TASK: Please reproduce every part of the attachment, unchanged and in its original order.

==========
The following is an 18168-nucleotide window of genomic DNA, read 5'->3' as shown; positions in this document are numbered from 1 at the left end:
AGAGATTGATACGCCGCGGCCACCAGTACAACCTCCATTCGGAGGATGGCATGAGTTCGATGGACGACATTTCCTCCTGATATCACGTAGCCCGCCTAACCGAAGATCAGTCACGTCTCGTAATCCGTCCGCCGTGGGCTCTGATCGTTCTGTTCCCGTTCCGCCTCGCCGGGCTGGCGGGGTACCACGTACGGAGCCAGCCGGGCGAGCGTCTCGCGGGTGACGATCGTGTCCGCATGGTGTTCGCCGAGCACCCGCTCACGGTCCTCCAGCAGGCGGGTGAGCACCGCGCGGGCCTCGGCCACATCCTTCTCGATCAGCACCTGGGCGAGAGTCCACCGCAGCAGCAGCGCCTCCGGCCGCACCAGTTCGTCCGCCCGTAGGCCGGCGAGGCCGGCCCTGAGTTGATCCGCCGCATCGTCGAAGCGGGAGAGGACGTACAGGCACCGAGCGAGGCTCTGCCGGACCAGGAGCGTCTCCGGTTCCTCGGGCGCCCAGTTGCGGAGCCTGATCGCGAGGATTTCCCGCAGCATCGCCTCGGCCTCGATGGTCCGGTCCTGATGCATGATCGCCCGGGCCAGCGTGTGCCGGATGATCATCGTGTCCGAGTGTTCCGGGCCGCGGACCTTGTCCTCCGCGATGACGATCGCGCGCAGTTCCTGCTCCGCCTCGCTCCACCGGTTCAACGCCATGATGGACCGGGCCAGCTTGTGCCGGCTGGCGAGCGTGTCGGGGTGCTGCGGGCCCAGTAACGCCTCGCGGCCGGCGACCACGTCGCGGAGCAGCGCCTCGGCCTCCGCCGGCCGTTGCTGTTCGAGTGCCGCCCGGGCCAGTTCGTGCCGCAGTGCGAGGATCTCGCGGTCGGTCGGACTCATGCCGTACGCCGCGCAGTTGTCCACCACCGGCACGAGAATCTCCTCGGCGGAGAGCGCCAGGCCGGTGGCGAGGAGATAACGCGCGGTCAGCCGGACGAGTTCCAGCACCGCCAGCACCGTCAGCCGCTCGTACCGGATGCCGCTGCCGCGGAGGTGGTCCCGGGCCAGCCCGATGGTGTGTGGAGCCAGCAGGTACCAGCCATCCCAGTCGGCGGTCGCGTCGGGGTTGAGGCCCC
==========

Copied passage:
The following is an 18168-nucleotide window of genomic DNA, read 5'->3' as shown; positions in this document are numbered from 1 at the left end:
AGAGATTGATACGCCGCGGCCACCAGTACAACCTCCATTCGGAGGATGGCATGAGTTCGATGGACGACATTTCCTCCTGATATCACGTAGCCCGCCTAACCGAAGATCAGTCACGTCTCGTAATCCGTCCGCCGTGGGCTCTGATCGTTCTGTTCCCGTTCCGCCTCGCCGGGCTGGCGGGGTACCACGTACGGAGCCAGCCGGGCGAGCGTCTCGCGGGTGACGATCGTGTCCGCATGGTGTTCGCCGAGCACCCGCTCACGGTCCTCCAGCAGGCGGGTGAGCACCGCGCGGGCCTCGGCCACATCCTTCTCGATCAGCACCTGGGCGAGAGTCCACCGCAGCAGCAGCGCCTCCGGCCGCACCAGTTCGTCCGCCCGTAGGCCGGCGAGGCCGGCCCTGAGTTGATCCGCCGCATCGTCGAAGCGGGAGAGGACGTACAGGCACCGAGCGAGGCTCTGCCGGACCAGGAGCGTCTCCGGTTCCTCGGGCGCCCAGTTGCGGAGCCTGATCGCGAGGATTTCCCGCAGCATCGCCTCGGCCTCGATGGTCCGGTCCTGATGCATGATCGCCCGGGCCAGCGTGTGCCGGATGATCATCGTGTCCGAGTGTTCCGGGCCGCGGACCTTGTCCTCCGCGATGACGATCGCGCGCAGTTCCTGCTCCGCCTCGCTCCACCGGTTCAACGCCATGATGGACCGGGCCAGCTTGTGCCGGCTGGCGAGCGTGTCGGGGTGCTGCGGGCCCAGTAACGCCTCGCGGCCGGCGACCACGTCGCGGAGCAGCGCCTCGGCCTCCGCCGGCCGTTGCTGTTCGAGTGCCGCCCGGGCCAGTTCGTGCCGCAGTGCGAGGATCTCGCGGTCGGTCGGACTCATGCCGTACGCCGCGCAGTTGTCCACCACCGGCACGAGAATCTCCTCGGCGGAGAGCGCCAGGCCGGTGGCGAGGAGATAACGCGCGGTCAGCCGGACGAGTTCCAGCACCGCCAGCACCGTCAGCCGCTCGTACCGGATGCCGCTGCCGCGGAGGTGGTCCCGGGCCAGCCCGATGGTGTGTGGAGCCAGCAGGTACCAGCCATCCCAGTCGGCGGTCGCGTCGGGGTTGAGGCCCC